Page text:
State v. O'CONNELL

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375 A.2d 982 (1977)


Nos. 309-76 and 344-76.

Supreme Court of Vermont.

April 5, 1977.

Motion for Reargument Denied May 10, 1977.

*983 M. Jerome Diamond, Atty. Gen., Gregory W. McNaughton, Washington County State's Atty., and Peter M. Bluhm, Asst. Atty. Gen., Montpelier, for plaintiff.

James L. Morse, Defender Gen., and Charles S. Martin, App. Defender, Montpelier, for defendant O'Connell.



The petitioner O'Connell is presently hospitalized at the Vermont State Hospital in Waterbury pursuant to an order of the District Court of Vermont, Unit No. 5, Washington Circuit, issued in accordance with 13 V.S.A. § 4822. Three weeks after this order, he petitioned the Washington Superior Court for review. His petition was dismissed by the superior court for lack of jurisdiction. He presently seeks appeal to this Court from both the order of hospitalization issued by the district court, Docket Number 309-76, and the order of the superior court dismissing his petition for review, Docket Number 344-76. The State has moved to dismiss both cases before this Court.

By force of 13 V.S.A. § 4822(b), the determination of the statutory basis for the petitioner's direct appeal of his hospitalization order is governed by reference to the rights and remedies available to persons hospitalized pursuant to Chapter 181 of Title 18, V.S.A. Such persons "may appeal any decision. . . of a probate (now district) court. The appeal shall be to the court of the county wherein the hospital . . . is located." 18 V.S.A. § 7112. This specific statutory provision authorizing appeals to the superior court from the district court is in direct conflict with 4 V.S.A. § 443, which states that appeals from the district court may be taken only to the Supreme Court. The need therefore exists for resort to established rules of statutory construction in order to resolve the conflict between these two statutory provisions.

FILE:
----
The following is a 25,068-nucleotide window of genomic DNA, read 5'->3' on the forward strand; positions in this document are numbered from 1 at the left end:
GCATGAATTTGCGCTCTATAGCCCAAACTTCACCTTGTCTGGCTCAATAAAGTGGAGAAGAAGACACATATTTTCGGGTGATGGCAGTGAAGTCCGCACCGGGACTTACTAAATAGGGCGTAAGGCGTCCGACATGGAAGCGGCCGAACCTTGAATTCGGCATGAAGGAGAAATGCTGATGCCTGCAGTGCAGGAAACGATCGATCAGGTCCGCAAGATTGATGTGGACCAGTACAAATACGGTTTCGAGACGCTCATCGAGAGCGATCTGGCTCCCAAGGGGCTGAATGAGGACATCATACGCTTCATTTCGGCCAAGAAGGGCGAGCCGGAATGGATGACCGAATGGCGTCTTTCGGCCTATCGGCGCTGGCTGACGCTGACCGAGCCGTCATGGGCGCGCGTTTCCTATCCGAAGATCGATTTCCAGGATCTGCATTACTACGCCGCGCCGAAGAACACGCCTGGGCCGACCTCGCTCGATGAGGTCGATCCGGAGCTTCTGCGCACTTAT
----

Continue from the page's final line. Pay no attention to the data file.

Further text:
The limitation of appellate remedies from orders or decisions of district courts found in 4 V.S.A. § 443 is general in scope. By contrast, the provisions of 18 V.S.A. § 7112 deal specifically with appeals of district court decisions as they relate to matters arising under Title 18, V.S.A. Where there is a conflict between a general statute and a specific statute, the latter will prevail according to its terms. Glabach v. Sardelli, 132 Vt. 490, 496, 321 A.2d 1 (1974). Moreover, where there are two statutes upon the same subject which are in irreconcilable conflict, the statute which is the more recent legislative enactment will prevail since it is deemed the latest expression of the legislative will. Town of Bennington v. Vail, 117 Vt. 395, 399, 92 A.2d 467 (1952); Troy Conference Academy v. Town of Poultney, 115 Vt. 480, 485, 66 A.2d 2 (1949). Therefore, we hold that the provisions of 18 V.S.A. § 7112 are applicable to the direct appeal of the petitioner's order of hospitalization. This appeal to the superior court is to be governed by Rule 72 of the Vermont Rules of Civil Procedure.

In addition to the petitioner's appellate remedy to the superior court, the controlling *984 statutes also provide the petitioner with the opportunity for limited appellate review before this Court. 12 V.S.A. § 2551 vests the Supreme Court with jurisdiction to review questions of law arising in the course of proceedings in the probate courts. See In re Estate of Davis, 125 Vt. 446, 218 A.2d 390 (1966). The Legislature, by transferring certain judicial functions formerly exercised by the probate courts to the district court, has preserved this appellate remedy. 1973, No. 107, §§ 4, 6.

The State's motions to dismiss are denied. Docket No. 344-76 is reversed and remanded to the Washington Superior Court for hearings pursuant to V.R.C.P. 72 and 18 V.S.A. § 7112. Docket No. 309-76, inasmuch as it relates to questions of law, is properly before this Court under 4 V.S.A. § 443.



Subsequent to the handing down of the opinion above, two of the defendants in Docket No. 344-76, by their motion for reargument, called to our attention an erroneous citation. The opinion was recalled, and the error duly corrected.

Other than the foregoing, the motion presented no points which were overlooked, misapprehended, or not covered in the opinion. The revision does not change the result, and the entry order is not affected. No ground for reargument appears, and the motion is denied. See Nurmi v. Employment Security Board, 124 Vt. 42, 50, 197 A.2d 483 (1963).

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